The Roman Catholic Church taught then and still does today that righteousness is infused - we become righteous through faith and the sacraments of the church. Luther and the reformers taught that righteousness is imputed to us. Abraham believed God and it was counted or credited to him as righteousness. We need an alien righteousness, a righteousness outside of ourselves. The word “justification” in Scripture is a forensic term. We are declared righteous. We are declared justified in the sight of God because of Christ.
You may think this is a matter of theological hair splitting - it is not! Rome understood that and at the council of Trent 1545-1563 declared the teaching heretical and anathematized it - damned it. To this day, according to Rome, we who believe in salvation by grace alone, through faith alone, in Christ alone are outside of the Church and believe a damnable doctrine.
What we see in the Reformation is a recovery of the biblical gospel. What Rome sees is the abandonment of the biblical gospel. We believe a different gospel. We can’t both be right. If we are to take Paul seriously in Galatians 1:6-9 this matters!
I am astonished that you are so quickly deserting him who called you in the grace of Christ and are turning to a different gospel—not that there is another one, but there are some who trouble you and want to distort the gospel of Christ. But even if we or an angel from heaven should preach to you a gospel contrary to the one we preached to you, let him be accursed. As we have said before, so now I say again: If anyone is preaching to you a gospel contrary to the one you received, let him be accursed.
The question is not sincerity. It is not simply - really believe what your believe, be genuine in it. What you believe matters. What is your authority? The Word of God or the Church? There are other differences but this is the core, the heart of the matter.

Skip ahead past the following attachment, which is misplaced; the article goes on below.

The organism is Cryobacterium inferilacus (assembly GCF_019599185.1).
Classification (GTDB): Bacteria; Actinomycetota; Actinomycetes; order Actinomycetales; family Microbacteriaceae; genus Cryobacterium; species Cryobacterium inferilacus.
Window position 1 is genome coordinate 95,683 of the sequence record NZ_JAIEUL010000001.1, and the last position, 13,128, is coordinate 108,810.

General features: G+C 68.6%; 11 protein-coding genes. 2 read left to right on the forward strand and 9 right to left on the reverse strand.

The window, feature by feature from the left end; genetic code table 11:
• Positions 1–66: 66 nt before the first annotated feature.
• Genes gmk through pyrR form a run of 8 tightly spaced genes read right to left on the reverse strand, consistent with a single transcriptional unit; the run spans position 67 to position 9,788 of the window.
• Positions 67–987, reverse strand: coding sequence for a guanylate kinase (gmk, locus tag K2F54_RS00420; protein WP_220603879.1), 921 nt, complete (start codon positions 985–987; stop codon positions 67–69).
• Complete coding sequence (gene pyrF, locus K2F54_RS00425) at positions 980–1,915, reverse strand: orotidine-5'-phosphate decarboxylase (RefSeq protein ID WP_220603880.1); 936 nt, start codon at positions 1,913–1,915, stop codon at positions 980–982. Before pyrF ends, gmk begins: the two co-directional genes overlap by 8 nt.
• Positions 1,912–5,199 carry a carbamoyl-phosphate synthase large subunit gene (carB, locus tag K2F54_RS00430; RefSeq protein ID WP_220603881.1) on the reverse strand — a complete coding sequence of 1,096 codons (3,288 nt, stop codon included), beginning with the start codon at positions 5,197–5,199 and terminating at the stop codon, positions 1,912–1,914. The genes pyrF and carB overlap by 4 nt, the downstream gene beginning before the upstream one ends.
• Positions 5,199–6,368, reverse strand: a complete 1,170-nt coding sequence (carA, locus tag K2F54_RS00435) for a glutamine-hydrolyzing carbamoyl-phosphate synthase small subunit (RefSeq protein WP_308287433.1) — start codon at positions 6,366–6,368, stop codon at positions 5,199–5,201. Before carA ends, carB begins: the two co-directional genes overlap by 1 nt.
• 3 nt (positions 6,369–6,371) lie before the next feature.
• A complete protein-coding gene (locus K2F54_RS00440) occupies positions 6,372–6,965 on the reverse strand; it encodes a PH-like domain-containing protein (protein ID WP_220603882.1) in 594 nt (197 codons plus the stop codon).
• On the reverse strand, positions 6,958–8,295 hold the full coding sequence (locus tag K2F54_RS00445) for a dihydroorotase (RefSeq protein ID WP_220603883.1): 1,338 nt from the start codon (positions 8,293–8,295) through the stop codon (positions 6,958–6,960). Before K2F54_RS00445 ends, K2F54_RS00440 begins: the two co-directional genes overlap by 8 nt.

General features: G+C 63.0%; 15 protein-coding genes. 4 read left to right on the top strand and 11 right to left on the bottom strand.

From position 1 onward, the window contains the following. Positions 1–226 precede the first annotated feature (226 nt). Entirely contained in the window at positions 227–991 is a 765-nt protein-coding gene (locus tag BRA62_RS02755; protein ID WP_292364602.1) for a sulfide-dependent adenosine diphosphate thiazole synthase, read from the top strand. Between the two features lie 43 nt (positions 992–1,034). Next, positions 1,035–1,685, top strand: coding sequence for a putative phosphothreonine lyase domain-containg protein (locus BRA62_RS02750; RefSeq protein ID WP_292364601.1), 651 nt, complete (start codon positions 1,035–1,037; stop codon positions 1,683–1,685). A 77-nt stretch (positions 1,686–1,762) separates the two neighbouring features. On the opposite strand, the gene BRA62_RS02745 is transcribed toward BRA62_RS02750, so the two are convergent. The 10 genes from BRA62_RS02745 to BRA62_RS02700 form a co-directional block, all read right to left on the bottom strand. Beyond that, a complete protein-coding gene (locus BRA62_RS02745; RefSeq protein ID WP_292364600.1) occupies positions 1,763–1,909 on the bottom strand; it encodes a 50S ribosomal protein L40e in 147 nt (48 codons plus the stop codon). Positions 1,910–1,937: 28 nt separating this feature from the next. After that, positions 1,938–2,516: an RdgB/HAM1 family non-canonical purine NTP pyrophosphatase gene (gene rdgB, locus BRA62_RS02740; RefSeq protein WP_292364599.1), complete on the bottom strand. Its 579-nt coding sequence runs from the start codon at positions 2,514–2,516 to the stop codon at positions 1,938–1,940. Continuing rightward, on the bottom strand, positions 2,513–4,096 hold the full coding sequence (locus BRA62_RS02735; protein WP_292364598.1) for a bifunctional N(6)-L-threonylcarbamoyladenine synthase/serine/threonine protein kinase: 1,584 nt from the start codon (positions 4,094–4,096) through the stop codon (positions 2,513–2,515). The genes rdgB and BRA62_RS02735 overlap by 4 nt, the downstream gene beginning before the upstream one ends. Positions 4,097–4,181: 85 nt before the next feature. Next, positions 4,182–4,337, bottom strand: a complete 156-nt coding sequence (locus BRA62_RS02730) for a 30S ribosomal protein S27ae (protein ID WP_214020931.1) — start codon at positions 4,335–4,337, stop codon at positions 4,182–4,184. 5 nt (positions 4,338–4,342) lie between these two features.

I’m a Baptist by conviction. I’m convinced that as a Baptist I’m a child of the Reformation, I’m a Protestant. I believe Baptist have our roots in English Separatism that grew out of Anglicanism that grew out of Catholicism through the Reformation. The other stream into Baptist life are the Anabaptist or the “Radical Reformers.” They thought the Reformers didn’t go far enough.
I’m convinced by Scripture that salvation is by grace alone, through faith alone in Christ alone to the glory of God alone. And I’m grateful for Luther, Calvin, Zwingli, Knox and their heirs. I’m grateful for the recovery of the biblical gospel and I believe the church must be always reforming in that we are to constantly bring our lives inline with Scripture. Further, I’m convinced that the church, the visible church, the local assembly will always be a mixed people this side of eternity. The tares will grow alongside the wheat. The “perfect church” does not exist. Thus in humility and grace we strive to live godly lives. We strive to order the church according to the Word of God.
What is to be our attitude toward the Church of Rome? How are we to think of our Roman Catholic friends? I think the Church of Rome is a false church because, as a church, it denies the biblical gospel. I believe there are genuine Christians who are members of the Roman Church and they are genuine believers in spite of what their church teaches not because of what their church teaches. By the way, I don’t believe all Baptist are genuine believers. I think there are many false professors in the Baptist church. There will be some Baptists among that crowd saying, “But Lord we did all these things in your name” and He will say, “Depart from me, I never knew you.”
As we approach the 500th anniversary of the Reformation we should pray as we do every day, "Lord be merciful to me, the sinner.” We are saved by the grace of God and to him alone belongs the glory.